Republicans are posturing against vaccine passports ahead of the 2022 midterms because of they believe their view is line with much of the public on the subject.
As part of the general strategy to take back the majority in the House of Representatives and recapture the majority in the Senate, Republicans believe that vaccine passports should not be mandated because they are violative of personal privacy rights and would be a product of government overreach by exerting too much public control over private lives, reports The Hill.
Outspoken Florida Gov. Ron DeSantis (R) stated it was “unacceptable” for local governments or businesses to require proof of vaccination for people to “participate in normal society,” added The Hill. DeSantis also signed an executive order recently which banned any future vaccine certificate requirements in Florida. He also suggested that the Republican controlled state legislature draft a bill turning his executive order into state law.
“It’s a political winner,” Ford O’Connell, a Florida-based Republican strategist, said. “They look at it as an all-out assault on personal freedoms and the Constitution, but also, it’s about protecting the average, ordinary Floridian who wants to live their regular day-to-day lives,” according to the Hill.
GOP strategists are positioning campaigns on the proposition that vaccine passports will help them play on voters’ fears of government overreach and privacy violations. While there may be an increased desire to receive the COVID vaccination,there is still a strong reluctance to be required to carry a vaccine passport.
A Gallup poll released on Tuesday concluded that roughly 75% of those responding are willing to be vaccinated.
The White House said it expected the private sector to take the lead on verification of vaccine passports and would not issue a federal mandate requiring everyone to obtain a single vaccination credential, according to Reuters. However, the Biden administration was reviewing the issue and would make recommendations, White House press secretary Jen Psaki said on Monday, but she added, “We believe it will be driven by the private sector.”
“It’s not a COVID discussion for Republicans. It is a freedom discussion. It’s a role-of-government discussion,” one GOP strategist said. “Would I prefer to be having a COVID discussion next year? No. But we want to be having that freedom discussion.”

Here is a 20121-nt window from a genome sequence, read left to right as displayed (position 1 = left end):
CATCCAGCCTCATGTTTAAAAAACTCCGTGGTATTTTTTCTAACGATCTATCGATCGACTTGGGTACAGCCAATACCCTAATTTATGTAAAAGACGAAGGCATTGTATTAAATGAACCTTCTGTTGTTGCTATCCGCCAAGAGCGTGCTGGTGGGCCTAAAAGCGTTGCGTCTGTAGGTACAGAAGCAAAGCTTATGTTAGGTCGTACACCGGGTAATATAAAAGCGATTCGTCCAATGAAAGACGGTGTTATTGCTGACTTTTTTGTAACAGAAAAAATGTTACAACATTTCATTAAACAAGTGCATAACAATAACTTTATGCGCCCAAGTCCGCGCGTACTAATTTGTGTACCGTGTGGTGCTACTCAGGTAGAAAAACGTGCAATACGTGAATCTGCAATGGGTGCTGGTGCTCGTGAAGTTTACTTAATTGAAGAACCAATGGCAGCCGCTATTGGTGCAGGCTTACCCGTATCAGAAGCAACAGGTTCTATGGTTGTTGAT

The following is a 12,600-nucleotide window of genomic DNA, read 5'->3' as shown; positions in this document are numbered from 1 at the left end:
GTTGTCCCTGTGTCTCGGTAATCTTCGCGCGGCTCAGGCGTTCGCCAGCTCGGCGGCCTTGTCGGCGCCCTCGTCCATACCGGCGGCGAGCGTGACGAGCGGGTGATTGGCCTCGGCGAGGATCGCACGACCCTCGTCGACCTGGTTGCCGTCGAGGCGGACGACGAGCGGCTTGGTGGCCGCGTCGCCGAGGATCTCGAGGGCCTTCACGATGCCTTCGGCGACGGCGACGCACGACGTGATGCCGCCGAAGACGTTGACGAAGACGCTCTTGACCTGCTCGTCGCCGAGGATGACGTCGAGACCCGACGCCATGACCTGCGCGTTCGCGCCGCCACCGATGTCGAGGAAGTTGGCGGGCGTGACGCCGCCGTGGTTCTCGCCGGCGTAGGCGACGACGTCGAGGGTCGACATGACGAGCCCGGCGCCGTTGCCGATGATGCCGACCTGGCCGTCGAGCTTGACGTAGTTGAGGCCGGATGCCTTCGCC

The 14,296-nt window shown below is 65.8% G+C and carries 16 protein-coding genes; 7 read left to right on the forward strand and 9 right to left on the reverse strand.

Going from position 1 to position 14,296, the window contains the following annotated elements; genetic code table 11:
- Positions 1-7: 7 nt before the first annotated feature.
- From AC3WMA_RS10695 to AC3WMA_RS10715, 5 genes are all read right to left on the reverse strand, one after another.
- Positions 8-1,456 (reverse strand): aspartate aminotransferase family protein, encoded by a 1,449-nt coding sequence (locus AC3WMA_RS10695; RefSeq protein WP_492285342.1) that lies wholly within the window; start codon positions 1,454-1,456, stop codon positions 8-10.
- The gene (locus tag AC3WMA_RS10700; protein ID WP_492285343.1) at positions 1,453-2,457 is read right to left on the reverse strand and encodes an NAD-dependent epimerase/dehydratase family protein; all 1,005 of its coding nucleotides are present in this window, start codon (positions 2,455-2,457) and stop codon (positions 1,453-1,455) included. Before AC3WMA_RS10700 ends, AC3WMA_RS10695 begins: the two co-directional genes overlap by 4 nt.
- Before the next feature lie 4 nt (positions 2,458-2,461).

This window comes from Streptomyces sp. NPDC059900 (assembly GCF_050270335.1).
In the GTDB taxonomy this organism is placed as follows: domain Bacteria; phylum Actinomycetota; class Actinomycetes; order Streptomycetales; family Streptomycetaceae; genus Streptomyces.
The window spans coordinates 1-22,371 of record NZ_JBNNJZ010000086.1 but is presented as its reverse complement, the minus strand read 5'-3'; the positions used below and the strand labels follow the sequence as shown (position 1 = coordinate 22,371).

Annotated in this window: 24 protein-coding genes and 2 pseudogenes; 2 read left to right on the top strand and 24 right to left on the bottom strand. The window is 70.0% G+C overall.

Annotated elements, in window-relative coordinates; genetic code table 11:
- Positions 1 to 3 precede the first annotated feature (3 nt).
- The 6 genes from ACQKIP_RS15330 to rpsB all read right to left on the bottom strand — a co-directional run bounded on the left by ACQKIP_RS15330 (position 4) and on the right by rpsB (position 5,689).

If strategists are correct, this position taken by Republicans on vaccine passports may put them over-the-top in their quest to recover the majority in both houses of Congress as they only need five seats in the House and only one in the Senate to seize the majority.
Not all in the GOP are confident that opposition to vaccine passports will be a winning issue.
“It’s red meat for the base, sure, but this doesn’t help us win back the middle,” one veteran GOP campaign aide reported to the Hill. “It’s just more of the culture wars ... and it also means talking about COVID instead of the damage being done by Democrats.”
Sen. Mike Lee, R-Utah, said on a “Utah Politics” podcast Friday that it should be an optional business issue and not a government one.
“I think vaccines are good, and I think once people have gotten a vaccine that they have the ability to present credentials to private property owners who might decide they want their customers to have been vaccinated,” Lee said.
“You don’t ever want to get us in a position where our own government is playing any part in the way human beings move within our own borders,” he added. “That’s something the American people, regardless of their political leanings, don’t want.”
Since Trump has yet to weigh in about vaccine passports, some Republicans deferred their agreement until Trump addresses the topic, reports the Hill.
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